Scientists of the CDF collaboration at the Department of Energy's Fermi National Accelerator Laboratory announced today (October 23, 2006) the discovery of two rare types of particles, exotic relatives of the much more common proton and neutron.
"These particles, named Sigma-sub-b [Σb], are like rare jewels that we mined out of our data," said Jacobo Konigsberg, University of Florida, a spokesperson for the CDF collaboration. "Piece by piece, we are developing a better picture of how matter is built out of quarks. We learn more about the subatomic forces that hold quarks together and tear them apart. Our discovery helps complete the 'periodic table of baryons.'"
Baryons (derived from the Greek word "barys", meaning "heavy") are particles that contain three quarks, the most fundamental building blocks of matter. The CDF collaboration discovered two types of Sigma-sub-b particles, each one about six times heavier than a proton.
There are six different types of quarks: up, down, strange, charm, bottom and top (u, d, s, c, b and t). The two types of baryons discovered by the CDF experiment are made of two up quarks and one bottom quark (u-u-b), and two down quarks and a bottom quark (d-d-b). For comparison, protons are u-u-d combinations, while neutrons are d-d-u. The new particles are extremely short-lived and decay within a tiny fraction of a second.
Utilizing Fermilab's Tevatron collider, the world's most powerful particle accelerator, physicists can recreate the conditions present in the early formation of the universe, reproducing the exotic matter that was abundant in the moments after the big bang. While the matter around us is comprised of only up and down quarks, exotic matter contains other quarks as well.
The Tevatron collider at Fermilab accelerates protons and antiprotons close to the speed of light and makes them collide. In the collisions, energy transforms into mass, according to Einstein's famous equation E=mc2. To beat the low odds of producing bottom quarks--which in turn transform into the Sigma-sub-b according to the laws of quantum physics--scientists take advantage of the billions of collisions produced by the Tevatron each second.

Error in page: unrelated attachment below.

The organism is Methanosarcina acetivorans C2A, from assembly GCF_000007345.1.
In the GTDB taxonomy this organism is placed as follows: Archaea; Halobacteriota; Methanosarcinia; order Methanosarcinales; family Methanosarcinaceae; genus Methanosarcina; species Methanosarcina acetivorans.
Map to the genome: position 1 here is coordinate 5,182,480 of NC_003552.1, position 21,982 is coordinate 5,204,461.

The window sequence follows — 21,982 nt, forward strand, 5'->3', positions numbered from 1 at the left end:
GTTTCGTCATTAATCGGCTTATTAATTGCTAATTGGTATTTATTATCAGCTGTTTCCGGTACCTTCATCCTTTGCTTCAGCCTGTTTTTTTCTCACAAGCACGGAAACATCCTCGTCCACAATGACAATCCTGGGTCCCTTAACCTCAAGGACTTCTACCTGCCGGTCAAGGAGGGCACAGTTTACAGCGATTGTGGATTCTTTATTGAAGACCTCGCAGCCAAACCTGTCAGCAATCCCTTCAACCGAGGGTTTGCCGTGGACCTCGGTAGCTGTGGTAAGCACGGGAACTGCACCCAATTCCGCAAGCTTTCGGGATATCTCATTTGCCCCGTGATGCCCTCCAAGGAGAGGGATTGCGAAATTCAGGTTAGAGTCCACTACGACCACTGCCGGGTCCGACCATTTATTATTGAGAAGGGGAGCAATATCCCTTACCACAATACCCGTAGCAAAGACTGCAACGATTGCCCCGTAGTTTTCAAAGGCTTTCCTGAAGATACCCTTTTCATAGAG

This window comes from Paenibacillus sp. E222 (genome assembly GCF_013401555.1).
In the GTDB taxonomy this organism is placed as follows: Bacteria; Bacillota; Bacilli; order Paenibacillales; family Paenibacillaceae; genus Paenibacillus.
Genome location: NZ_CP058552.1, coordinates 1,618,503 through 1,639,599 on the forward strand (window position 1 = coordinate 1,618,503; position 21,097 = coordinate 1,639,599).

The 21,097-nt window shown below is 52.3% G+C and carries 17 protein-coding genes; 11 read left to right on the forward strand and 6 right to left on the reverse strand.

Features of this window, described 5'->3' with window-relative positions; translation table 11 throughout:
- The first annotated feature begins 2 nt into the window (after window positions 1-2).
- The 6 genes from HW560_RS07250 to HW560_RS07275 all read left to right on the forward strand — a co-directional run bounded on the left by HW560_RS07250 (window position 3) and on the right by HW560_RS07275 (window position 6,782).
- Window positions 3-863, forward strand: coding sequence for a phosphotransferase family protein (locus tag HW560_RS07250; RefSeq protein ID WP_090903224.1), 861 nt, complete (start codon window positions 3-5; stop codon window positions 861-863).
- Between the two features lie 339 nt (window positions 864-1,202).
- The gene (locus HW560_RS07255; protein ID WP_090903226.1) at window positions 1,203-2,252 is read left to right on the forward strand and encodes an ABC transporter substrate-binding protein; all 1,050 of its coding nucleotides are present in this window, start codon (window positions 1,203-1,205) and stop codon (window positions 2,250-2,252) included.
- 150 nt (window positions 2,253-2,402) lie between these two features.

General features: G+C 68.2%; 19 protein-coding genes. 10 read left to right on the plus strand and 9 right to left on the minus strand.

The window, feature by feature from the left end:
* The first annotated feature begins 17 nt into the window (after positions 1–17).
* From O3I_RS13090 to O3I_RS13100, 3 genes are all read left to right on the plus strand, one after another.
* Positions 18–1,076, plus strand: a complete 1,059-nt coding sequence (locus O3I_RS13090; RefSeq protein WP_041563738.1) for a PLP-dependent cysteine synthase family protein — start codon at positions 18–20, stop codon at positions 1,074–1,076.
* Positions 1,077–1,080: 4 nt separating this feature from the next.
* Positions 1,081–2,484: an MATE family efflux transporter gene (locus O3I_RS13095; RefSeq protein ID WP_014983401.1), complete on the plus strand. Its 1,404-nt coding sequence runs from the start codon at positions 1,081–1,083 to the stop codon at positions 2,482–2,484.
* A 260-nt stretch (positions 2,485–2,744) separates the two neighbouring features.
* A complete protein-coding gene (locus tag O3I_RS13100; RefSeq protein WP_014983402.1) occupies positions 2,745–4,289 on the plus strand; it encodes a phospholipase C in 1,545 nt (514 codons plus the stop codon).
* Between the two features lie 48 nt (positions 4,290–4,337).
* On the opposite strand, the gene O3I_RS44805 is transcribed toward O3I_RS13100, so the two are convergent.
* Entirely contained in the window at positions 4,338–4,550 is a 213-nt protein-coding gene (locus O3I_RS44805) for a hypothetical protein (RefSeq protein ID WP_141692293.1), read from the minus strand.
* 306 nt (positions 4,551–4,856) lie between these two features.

"It's amazing that scientists can build a particle accelerator that produces this many collisions, and equally amazing that the CDF collaboration was able to develop a particle detector that can measure them all," said CDF cospokesperson Rob Roser, of Fermilab. "We are confident that our data hold the secret to even more discoveries that we will find with time."
The CDF experiment identified 103 u-u-b particles, positively charged Sigma-sub-b particles (Σ+b), and 134 d-d-b particles, negatively charged Sigma-sub-b particles (Σ-b). In order to find this number of particles, scientists culled through more than 100 trillion high-energy proton-antiproton collisions produced by the Tevatron over the last five years.
In a scientific presentation on Friday, October 20, CDF physicist Petar Maksimovic, professor at Johns Hopkins University, presented the discovery to the particle physics community at Fermilab. He explained that the two types of Sigma-sub-b particles are produced in two different spin combinations, J=1/2 and J=3/2, representing a ground state and an excited state, as predicted by theory.
Quark theory predicts six different types of baryons with one bottom quark and spin J=3/2 (see graphic). The CDF experiment now accounts for two of these baryons.
CDF is an international experiment of 700 physicists from 61 institutions and 13 countries. It is supported by the Department of Energy, the National Science Foundation, and a number of international funding agencies. (The full list can be found at http://www-cdf.fnal.gov/collaboration/Funding_Agencies.html.) Using the Tevatron, the CDF and DZero collaborations at Fermilab discovered the top quark, the final and most massive quark, in 1995.
Fermilab is a national laboratory funded by the Office of Science of the U.S. Department of Energy, operated under contract by Universities Research Association, Inc.
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